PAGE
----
A number of archaeologists served as soldiers during the Great War. As members of the educated class they generally served as officers or sub-officers, with many of their number paying the ultimate sacrifice.


An emblematic figure in French archaeology in this period, Joseph Déchelette signed up voluntarily when war broke out, despite being exempt from military service on account of his age. Commissioned as a captain in the reserves, he was called up to the front near the River Aisne along with the 298th Roanne infantry regiment in late September 1914. On 4th October 1914, at the age of 52, he was killed in action during fighting for the high ground at Vingré. He left behind a monumental work in 6 volumes: the Manuel d’archéologie préhistorique, celtique et gallo-romaine (Manual of Prehistoric, Celtic and Gallo-Roman Archaeology), long considered a key reference work in the field.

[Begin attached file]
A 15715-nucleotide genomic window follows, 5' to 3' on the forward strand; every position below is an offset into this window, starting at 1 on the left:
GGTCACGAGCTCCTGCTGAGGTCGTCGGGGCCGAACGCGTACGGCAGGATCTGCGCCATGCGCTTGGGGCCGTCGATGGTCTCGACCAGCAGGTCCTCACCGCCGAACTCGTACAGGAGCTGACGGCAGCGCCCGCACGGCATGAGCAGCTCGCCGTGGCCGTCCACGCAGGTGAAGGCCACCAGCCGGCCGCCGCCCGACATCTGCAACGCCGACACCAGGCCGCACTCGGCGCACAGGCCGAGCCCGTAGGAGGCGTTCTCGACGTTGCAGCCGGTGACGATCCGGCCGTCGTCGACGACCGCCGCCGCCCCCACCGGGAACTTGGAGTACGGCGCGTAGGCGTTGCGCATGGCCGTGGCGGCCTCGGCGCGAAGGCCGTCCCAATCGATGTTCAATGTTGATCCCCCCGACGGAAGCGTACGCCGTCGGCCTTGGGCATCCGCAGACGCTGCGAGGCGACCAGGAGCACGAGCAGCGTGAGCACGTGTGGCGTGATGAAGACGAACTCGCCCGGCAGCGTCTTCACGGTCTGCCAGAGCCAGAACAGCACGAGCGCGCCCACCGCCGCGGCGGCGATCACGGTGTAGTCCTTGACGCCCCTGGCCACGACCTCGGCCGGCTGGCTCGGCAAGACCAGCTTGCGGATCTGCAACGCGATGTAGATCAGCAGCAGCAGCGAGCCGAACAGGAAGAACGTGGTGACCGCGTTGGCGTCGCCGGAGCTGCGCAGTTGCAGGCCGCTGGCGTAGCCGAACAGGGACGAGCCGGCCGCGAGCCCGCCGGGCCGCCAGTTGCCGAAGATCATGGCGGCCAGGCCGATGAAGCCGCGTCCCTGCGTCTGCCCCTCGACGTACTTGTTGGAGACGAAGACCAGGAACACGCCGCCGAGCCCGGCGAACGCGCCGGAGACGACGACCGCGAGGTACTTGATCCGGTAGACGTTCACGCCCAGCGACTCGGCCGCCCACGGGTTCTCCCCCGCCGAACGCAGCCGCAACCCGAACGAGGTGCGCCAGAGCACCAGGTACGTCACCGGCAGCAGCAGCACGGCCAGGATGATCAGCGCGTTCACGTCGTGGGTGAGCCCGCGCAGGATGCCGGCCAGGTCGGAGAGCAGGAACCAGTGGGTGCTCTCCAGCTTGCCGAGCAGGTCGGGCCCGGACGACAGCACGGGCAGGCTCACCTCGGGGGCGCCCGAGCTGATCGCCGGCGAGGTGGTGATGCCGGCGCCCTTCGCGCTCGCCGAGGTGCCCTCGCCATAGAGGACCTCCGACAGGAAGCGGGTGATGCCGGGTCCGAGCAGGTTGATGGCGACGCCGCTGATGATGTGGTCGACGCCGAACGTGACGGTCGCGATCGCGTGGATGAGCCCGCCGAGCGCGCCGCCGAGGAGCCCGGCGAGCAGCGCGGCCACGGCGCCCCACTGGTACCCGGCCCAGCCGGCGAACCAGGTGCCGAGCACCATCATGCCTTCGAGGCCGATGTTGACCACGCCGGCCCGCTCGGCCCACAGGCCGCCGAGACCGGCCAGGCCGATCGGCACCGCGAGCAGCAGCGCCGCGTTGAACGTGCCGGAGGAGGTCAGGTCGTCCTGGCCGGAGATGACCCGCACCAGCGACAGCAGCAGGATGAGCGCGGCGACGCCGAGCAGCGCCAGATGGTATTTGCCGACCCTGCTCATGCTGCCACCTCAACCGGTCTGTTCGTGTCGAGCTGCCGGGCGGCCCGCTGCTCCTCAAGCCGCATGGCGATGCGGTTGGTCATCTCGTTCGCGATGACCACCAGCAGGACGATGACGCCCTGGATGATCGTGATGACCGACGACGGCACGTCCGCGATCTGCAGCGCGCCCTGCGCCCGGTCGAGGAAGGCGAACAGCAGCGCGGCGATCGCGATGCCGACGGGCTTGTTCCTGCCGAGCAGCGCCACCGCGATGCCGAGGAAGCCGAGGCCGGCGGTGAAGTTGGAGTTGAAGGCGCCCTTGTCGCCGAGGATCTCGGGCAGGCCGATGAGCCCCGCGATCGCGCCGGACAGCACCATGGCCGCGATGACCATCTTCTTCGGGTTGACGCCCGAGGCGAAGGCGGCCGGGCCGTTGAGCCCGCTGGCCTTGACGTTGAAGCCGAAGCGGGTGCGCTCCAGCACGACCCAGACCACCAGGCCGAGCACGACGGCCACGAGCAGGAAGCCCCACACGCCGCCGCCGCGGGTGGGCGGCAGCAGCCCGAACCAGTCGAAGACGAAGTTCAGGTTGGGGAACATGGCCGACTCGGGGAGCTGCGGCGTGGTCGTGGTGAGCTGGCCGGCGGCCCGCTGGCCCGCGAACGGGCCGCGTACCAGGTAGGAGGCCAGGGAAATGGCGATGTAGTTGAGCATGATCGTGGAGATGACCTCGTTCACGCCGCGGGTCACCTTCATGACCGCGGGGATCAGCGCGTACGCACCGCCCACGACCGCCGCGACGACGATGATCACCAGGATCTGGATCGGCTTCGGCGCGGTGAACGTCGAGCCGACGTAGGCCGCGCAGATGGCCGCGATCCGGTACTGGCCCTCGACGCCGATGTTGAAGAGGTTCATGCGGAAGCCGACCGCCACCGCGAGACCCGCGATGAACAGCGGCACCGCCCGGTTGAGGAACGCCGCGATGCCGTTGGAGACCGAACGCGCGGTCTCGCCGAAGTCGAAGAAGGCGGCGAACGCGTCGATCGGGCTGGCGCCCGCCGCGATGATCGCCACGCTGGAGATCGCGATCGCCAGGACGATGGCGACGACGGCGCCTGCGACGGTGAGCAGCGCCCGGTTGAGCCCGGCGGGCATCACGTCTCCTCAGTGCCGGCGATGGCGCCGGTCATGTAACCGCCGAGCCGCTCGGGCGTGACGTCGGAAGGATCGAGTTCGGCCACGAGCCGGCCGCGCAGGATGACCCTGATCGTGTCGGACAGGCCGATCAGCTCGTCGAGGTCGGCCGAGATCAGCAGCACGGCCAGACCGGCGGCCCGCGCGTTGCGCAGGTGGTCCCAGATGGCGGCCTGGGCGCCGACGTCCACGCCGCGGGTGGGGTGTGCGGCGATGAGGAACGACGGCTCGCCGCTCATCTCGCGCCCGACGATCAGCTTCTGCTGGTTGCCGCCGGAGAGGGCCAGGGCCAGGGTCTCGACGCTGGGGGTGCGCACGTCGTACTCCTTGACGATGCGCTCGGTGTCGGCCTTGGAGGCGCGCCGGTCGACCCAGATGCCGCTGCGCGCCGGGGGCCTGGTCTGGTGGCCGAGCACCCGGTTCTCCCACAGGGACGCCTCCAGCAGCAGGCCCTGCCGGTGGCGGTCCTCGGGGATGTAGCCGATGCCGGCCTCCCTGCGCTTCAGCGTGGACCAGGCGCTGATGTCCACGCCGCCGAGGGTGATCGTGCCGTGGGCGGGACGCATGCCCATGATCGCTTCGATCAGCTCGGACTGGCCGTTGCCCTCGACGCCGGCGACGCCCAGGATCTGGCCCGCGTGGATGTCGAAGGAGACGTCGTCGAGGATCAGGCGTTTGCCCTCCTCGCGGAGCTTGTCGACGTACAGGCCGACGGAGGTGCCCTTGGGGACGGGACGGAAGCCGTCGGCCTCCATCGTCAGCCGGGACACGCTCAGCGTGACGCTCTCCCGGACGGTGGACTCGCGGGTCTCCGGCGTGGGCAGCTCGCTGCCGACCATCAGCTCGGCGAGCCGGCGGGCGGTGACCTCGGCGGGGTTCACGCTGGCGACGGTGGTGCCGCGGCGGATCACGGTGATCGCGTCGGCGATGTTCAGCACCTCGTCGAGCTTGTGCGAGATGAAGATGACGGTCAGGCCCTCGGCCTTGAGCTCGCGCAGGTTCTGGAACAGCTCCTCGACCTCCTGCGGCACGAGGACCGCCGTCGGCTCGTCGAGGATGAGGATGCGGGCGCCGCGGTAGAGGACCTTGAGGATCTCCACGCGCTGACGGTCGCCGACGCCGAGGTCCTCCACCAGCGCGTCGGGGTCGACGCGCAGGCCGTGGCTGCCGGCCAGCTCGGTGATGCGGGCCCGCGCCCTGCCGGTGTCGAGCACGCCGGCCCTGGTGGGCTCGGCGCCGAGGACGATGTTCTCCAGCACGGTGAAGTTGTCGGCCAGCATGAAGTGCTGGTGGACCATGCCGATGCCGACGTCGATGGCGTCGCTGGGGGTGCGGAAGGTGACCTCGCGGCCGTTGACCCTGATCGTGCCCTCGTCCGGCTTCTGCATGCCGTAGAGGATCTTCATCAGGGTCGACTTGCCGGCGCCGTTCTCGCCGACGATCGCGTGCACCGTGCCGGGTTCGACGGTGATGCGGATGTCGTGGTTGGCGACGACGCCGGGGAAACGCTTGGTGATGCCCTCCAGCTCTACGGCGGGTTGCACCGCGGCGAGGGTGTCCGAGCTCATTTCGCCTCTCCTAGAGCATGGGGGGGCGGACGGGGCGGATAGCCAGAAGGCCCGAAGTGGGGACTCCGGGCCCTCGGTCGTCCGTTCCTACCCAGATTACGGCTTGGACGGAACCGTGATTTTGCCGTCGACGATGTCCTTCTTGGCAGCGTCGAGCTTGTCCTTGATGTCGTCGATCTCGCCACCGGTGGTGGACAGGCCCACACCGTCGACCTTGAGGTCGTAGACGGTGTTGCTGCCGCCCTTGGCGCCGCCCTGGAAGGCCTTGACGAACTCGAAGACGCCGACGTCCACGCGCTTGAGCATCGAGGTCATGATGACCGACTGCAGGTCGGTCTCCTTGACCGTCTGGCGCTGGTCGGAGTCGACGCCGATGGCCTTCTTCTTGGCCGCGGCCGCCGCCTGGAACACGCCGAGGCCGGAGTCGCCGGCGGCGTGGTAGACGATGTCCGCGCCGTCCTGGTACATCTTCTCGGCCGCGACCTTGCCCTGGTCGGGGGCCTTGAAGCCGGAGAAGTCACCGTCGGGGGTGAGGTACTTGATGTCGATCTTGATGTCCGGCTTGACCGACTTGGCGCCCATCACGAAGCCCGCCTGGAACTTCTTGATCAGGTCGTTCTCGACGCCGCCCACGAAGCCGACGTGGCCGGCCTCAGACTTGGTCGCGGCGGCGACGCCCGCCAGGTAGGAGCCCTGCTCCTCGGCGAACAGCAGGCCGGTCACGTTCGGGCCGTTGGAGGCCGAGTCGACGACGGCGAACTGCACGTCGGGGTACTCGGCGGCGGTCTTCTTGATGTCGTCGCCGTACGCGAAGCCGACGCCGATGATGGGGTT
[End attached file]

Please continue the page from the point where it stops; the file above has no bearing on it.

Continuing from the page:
The digging of the trench network led to the unexpected discovery of numerous archaeological sites. On the Allied side, a few minor discoveries received coverage in a handful of academic journals. The Germans, on the other hand, were keen to use archaeology to legitimise their expansionist ambitions and lend weight to their research into ancient Germanic culture. Numerous excavations were undertaken, chronicled in extensive publications. One excellent example is the Gaulish cemetery (early La Tène) at Bucy-le-Long, where Hans Niggemann uncovered 32 Celtic-era tombs between 8th February and 9th April 1915.